Olivia Mandle, la Greta Thunberg ibérica

It is a waste of optimism, energy, enthusiasm and hope; and, at only 16 years old, he has a book, a series on climate change and a popular initiative presented to the Congress of Deputies supported by more than 150,000 signatures. This is Olivia Mandle, a young environmental activist born in Barcelona, ​​who is already considered the Iberian Greta Thunberg. A parallel with which she does not show any discomfort, taking into account that the young Swedish woman managed to bring thousands of young people to the streets against climate change.

But Olivia is not far behind, and uniting her love for animals and the Mediterranean Sea, she created her first campaign on change.org at the beginning of 2020, when she was only 14 years old: #noesunpaisparadelfines, with the aim of ensuring that they do not exist more dolphinariums in Spain in which private companies obtain benefits thanks to the confinement of these animals in small pools.

The Animal Welfare Law, approved in March 2023, leaves out dolphins, when Spain is the sixth country in the world and the largest in Europe with the most cetaceans in captivity, with more than a hundred orcas and dolphins in captivity, only behind China, Russia or the United States. Numerous scientists and tens of thousands of Spaniards have supported Mandle’s initiative, which is part of a global trend that other countries such as France, Canada, Bolivia, Chile, Costa Rica, Croatia, Cyprus, Hungary, Nicaragua, Slovenia or Switzerland.

Recognitions

For actions like this, Olivia has been recognized as a “Heroine” by the Jane Goodall Institute, from which she received, in November 2021, the International Lifetime Achievement Award. In addition, she is an ambassador for the European Climate Pact of the European Commission, she has been a finalist in the Global Good Awards ‘Canon Young Champion’ 2023 for her contribution to the fight against climate change, she has been selected as one of the 37 young leaders this year by Womans of the World Festival. and she has recently been named a “Food Hero” by the FAO.

With such a profile, Olivia has become one of the most recognized environmental activists, supported by the more than 11,000 followers she has on the social network Instagram. He gives talks, presentations and workshops, travels around the world, such as the visit he just made to the Corcovado National Park, in Costa Rica, as part of a volunteer program, and he has just premiered his own series on TV3: Kanviem?, in which it shows the consequences on climate change.

A very intense life for someone so young, who enjoys every moment “as if it were an opportunity that I cannot waste.” Her mother is essential for coordinating her agenda, “she juggles to get to everything” and is one of the people, along with her father, who awakened Olivia’s ecological awareness. At home, in addition to constantly watching documentaries by Jane Goodall, David Attenborough and Jaques Cousteau, the whole family enjoyed reading, “thanks to the number of books there have always been” and which he saw his grandmother devouring.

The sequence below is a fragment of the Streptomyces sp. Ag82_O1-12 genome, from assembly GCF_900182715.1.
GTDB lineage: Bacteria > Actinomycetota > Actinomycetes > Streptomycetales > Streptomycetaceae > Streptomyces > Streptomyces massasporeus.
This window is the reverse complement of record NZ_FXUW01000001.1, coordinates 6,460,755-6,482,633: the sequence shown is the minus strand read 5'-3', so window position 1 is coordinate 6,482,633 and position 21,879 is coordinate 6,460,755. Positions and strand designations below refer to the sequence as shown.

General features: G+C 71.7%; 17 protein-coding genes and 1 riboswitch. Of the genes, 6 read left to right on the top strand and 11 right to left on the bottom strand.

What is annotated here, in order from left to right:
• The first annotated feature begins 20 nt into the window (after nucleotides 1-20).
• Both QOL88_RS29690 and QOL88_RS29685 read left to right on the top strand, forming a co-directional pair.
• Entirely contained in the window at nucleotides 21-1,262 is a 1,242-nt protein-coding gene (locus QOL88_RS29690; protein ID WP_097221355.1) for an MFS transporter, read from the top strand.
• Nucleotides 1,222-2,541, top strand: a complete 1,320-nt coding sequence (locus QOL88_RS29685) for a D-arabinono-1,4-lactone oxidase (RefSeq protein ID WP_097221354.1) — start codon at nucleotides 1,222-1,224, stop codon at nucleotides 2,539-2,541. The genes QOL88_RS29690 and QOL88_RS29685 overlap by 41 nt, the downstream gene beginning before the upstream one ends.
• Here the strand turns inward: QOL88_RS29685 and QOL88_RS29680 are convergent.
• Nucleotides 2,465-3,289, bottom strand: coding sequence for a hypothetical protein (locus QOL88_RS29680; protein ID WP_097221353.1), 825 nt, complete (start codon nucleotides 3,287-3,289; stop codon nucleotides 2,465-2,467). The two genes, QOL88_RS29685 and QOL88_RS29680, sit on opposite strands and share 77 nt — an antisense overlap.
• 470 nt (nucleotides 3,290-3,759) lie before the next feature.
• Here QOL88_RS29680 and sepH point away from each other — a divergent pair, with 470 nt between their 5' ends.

Although the awakening of environmental awareness came when he was only 5 years old, and after a visit to the Barcelona zoo. Ella Olivia remembers “the contradictory feeling that seeing my favorite animal, a dolphin, caused in me, but knowing that after the show it did not return to the sea, I was not free.” A little later, the film Liberad a Willy and, above all, the documentary Keiko, about the true history of the cetacean, continued to stir Olivia’s ecological conscience, until, at the age of 12, she was lucky enough to be able to navigate the waters off the coast of Barcelona and see, this time, dolphins in the wild. A reason to promote the creation of a marine sanctuary in the Mediterranean named SUA: Save Us All, because “if we save the animals, we all save ourselves.”

New tool

The sensitivity towards the oceans is evident with her “Jelly Clean”, a utensil to clean the surface of the sea of ​​microplastics and which she created in 2019 by recycling household objects and which always goes with her when she goes out to sea. Now, she holds workshops to teach the little ones how to make one just like them, while they become for her “a source of hope and strength to face the future.”

Olivia is and acts as an environmental activist in every second of her life, there is no limit to her desire to change the world, and with her friends she organizes every year, back in September, a beach clean-up on the Costa Brava. Last year, nearly 500 volunteers collected, in just one hour, nearly 700 kilos of garbage.

His latest feat has been to write a book, an exciting adventure traveled over 12 months, converted, since October 19, into “If it’s your thing”, a text to stir consciences and values ​​and transform our relationship with the planet. A guide to know how to act, with small, big actions that can be transformed into real change.

It is evident that Olivia, at only 16 years old, has fulfilled many of her dreams, even some more than she could even imagine, so when she is asked how she imagines the Olivia Mandle in the year 2040, she thinks of “a “Marine biologist who travels around the planet raising awareness throughout the world about how we can better take care of our environment.”

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